Canada 2018

Day 12

August 1

  Alain and I head out for the Happy Clam so we can be there at the proper time.  
  There's a pretty good group that shows up this morning.  
  When we walk in, I see this sign and think it's a pretty good rule. It seems 'nice' has fallen out of favor and 'rude' is the rule. People seem to have lost all sense of decency especially on the Internet. Maybe if there was more real face to face time instead of 'thumb' time, some of the 'nice' would come back.  
  They seat us outside on their patio which has a great view and nice umbrellas to shade us delicate beings from the sun.  
  I get my usual cholesterol boosting breakfast just to keep my internal parts well greased and functional. We talk about riding options today and Alain and I decide to head south instead of north back over the Cabot Trail with all the construction. The construction has been pretty hard on my recently repaired right hand and I've still got four more days on the road. Also, we want to spend some extra time at the Alexander Graham Bell museum as the last time we got there close to closing.  
  With our plan in our feeble noggins, we bid the rest of the group a pleasant ride and make our way through a very quiet Cheticamp proper.  
  It's a nice ride with great views of the Saint Lawrence up close ...  
  and not so close from the high hills ...  
  and dense forest scenes that appear to be free of the human species except for us.  
  As we make our way toward the west side of Lake Ainslie, we get behind a truck hauling a trailer load of lobster traps. If they are all for one boat, I have to imagine it's a pretty serious boat.  
  Our plan is to go down the west side of Lake Ainslie and then come back up the east side on our way back to Cheticamp. It is the largest natural freshwater lake in Nova Scotia and the source for the Margaree River.  
  It's a lovely lake that we only get brief glimpses of as we pass through dense forest growth.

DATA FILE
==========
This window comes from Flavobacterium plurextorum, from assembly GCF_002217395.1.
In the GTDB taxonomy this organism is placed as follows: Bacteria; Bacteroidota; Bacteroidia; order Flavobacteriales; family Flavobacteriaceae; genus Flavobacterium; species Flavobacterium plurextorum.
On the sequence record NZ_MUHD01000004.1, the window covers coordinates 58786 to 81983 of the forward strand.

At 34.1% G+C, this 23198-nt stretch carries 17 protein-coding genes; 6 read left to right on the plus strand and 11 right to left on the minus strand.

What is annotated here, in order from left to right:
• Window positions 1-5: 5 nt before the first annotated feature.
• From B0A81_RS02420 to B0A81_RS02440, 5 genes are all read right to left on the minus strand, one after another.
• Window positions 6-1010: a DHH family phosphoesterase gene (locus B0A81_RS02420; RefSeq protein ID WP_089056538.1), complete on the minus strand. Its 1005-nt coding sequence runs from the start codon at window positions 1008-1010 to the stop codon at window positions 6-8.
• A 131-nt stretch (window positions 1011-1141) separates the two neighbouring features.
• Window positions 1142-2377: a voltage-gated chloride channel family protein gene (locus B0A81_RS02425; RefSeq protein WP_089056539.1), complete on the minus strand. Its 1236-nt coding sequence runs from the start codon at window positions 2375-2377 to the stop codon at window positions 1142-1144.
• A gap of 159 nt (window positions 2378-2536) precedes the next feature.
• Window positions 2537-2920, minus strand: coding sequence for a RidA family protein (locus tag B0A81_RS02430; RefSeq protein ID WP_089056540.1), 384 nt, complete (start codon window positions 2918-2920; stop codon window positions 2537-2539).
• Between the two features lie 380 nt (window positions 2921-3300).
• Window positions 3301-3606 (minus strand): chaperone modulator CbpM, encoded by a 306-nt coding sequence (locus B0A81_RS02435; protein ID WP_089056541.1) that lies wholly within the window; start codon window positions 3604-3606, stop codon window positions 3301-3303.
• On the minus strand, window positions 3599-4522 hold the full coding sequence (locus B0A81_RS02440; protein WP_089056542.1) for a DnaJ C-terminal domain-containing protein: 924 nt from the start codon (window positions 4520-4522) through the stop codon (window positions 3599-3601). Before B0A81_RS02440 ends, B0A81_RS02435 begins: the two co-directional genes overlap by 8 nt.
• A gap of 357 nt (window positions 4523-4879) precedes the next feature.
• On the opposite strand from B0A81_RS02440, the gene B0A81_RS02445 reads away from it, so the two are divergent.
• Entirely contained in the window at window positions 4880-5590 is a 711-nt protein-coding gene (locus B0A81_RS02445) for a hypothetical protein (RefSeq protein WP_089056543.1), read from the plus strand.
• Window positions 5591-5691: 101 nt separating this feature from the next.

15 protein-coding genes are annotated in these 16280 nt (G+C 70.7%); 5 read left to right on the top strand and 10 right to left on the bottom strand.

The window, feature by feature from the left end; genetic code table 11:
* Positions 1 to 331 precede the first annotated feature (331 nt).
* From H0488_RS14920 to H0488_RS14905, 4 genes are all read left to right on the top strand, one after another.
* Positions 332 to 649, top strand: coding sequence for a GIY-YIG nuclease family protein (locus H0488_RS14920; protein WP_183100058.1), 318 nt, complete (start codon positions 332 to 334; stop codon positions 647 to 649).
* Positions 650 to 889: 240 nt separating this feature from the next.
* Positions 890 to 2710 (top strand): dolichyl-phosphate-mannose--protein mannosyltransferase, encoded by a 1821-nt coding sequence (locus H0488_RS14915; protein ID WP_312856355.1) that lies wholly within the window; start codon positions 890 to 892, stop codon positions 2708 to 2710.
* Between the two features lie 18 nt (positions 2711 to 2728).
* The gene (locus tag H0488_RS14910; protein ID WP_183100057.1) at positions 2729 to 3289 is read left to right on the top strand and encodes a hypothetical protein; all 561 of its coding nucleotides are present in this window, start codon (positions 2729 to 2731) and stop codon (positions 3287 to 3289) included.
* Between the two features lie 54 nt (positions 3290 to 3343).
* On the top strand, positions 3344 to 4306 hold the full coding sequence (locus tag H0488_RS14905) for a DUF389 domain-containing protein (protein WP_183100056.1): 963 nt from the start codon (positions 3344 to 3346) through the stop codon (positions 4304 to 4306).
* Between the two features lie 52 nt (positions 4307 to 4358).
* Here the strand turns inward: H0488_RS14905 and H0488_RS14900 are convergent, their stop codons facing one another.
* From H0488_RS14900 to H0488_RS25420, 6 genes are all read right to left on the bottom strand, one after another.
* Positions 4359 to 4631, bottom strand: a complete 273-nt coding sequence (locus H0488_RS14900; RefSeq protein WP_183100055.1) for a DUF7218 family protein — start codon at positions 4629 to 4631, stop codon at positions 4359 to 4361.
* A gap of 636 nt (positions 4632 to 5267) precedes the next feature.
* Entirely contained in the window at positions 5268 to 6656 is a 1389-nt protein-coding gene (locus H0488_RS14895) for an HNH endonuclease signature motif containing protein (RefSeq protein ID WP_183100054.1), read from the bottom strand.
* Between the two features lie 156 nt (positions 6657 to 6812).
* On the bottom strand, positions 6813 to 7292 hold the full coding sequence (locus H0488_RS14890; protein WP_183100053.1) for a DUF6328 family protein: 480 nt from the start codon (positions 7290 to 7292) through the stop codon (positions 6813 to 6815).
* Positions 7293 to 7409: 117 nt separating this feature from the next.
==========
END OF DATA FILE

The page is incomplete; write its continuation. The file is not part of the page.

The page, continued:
Another reason we want to come this way is that Alain knows of a big yard display of Homer Simpson figures in the village of Whycocomaugh.  

We don't know exactly where it is located, so when we stop for gas I ask the lady behind the counter -

"Whereabouts is that Simpson display?"

She tells me -

"Just about two doors up the road. Take all the pictures you want and she doesn't mind if you walk in the yard."

I thank her and we head that way. I'm not a particular Homer Simpson fan, but I can appreciate the amount of work that went into making all the figures in the yard.

  With this checked off, we point our steeds toward Baddeck and the Bell Museum. On the way, I see this sign and sort of wish it was something to be concerned about given the temperature today.  
  Baddeck is where we stayed the last time we were here for NovaScotiaSToc back in 2011.  
  Just on the edge of Baddeck is the Bell Museum that is another item on our short list of stops today.  
This time we have arrived early enough that we have plenty of time to look around and watch some of the historical videos that the museum offers.  
  On the way to the exhibits, I see this picture of Mr. Bell and Helen Keller. One of Bell's passions was teaching the deaf and improving their lot in life.  
  But what he is best known for and what made him rich and famous was his invention of the telephone. Here a display shows the progress of the devices in the early years.  

In the center of another display is the "Photophone", a telecommunications device that allows transmission of speech on a beam of light. It was invented jointly by Alexander Graham Bell and his assistant Charles Sumner Tainter on February 19, 1880 and the initial transmission was about 700 feet away. In Bell's words -

"The photophone was the greatest invention I have ever made, greater than the telephone."

This device proved the basic principles needed for the fiber optic circuits that are so common today but did not come into use until the 1980s. So one hundred years before, Mr. Bell had a working wireless phone and had the technology patented.